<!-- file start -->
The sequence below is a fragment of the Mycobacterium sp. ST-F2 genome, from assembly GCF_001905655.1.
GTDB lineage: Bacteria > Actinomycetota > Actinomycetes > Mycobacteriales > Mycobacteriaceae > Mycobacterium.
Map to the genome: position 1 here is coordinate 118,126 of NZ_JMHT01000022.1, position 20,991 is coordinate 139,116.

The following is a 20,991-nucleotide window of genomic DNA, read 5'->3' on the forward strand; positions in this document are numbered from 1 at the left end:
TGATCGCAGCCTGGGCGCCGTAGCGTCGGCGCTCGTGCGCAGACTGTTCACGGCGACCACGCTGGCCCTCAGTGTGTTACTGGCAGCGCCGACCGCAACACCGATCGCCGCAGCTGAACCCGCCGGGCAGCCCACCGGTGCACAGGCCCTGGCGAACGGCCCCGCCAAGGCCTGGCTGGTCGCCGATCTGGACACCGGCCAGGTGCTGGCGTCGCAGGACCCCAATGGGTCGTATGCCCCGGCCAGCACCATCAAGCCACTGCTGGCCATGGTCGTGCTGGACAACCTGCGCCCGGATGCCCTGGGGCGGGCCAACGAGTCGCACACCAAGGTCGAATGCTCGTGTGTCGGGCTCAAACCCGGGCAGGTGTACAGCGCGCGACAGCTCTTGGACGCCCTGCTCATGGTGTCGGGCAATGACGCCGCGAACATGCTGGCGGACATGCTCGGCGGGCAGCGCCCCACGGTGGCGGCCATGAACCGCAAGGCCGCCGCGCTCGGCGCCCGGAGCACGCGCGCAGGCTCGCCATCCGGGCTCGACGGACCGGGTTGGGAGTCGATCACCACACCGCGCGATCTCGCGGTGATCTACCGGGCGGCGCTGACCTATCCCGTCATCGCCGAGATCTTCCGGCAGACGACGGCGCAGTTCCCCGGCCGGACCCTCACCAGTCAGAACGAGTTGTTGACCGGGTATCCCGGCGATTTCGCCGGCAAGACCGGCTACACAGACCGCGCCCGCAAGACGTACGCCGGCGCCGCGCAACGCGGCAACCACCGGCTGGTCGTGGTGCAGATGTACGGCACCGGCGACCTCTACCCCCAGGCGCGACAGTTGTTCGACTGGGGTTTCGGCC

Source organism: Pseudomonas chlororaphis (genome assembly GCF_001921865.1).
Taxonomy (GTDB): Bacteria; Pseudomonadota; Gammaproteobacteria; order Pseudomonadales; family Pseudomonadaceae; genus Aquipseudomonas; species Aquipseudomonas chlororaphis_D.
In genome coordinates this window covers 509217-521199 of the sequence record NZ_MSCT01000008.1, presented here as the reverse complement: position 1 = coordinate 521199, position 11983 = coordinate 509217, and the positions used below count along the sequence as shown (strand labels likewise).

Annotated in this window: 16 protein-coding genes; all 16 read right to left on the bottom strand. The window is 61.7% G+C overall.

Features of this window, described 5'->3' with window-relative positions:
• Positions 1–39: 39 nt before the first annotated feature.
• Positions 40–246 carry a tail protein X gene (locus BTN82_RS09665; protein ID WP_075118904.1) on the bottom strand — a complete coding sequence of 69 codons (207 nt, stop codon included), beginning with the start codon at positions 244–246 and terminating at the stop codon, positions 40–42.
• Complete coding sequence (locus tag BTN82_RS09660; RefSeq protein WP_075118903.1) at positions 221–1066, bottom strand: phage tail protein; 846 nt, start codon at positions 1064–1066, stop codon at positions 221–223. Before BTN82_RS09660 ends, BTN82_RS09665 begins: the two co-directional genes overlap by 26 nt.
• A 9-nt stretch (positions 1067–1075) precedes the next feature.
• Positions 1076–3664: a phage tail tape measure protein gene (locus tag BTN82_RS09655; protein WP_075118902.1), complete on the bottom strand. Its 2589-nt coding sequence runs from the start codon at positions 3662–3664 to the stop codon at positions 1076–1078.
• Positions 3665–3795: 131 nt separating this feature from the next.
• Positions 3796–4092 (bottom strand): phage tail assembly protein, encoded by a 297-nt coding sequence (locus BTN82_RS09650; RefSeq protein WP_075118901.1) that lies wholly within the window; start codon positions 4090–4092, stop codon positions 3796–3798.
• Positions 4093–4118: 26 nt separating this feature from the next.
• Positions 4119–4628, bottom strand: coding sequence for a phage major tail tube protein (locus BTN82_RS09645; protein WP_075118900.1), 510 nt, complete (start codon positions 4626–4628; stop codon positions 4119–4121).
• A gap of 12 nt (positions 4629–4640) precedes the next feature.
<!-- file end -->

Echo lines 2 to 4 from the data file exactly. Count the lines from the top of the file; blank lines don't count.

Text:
GTDB lineage: Bacteria > Actinomycetota > Actinomycetes > Mycobacteriales > Mycobacteriaceae > Mycobacterium.
Map to the genome: position 1 here is coordinate 118,126 of NZ_JMHT01000022.1, position 20,991 is coordinate 139,116.

The following is a 20,991-nucleotide window of genomic DNA, read 5'->3' on the forward strand; positions in this document are numbered from 1 at the left end: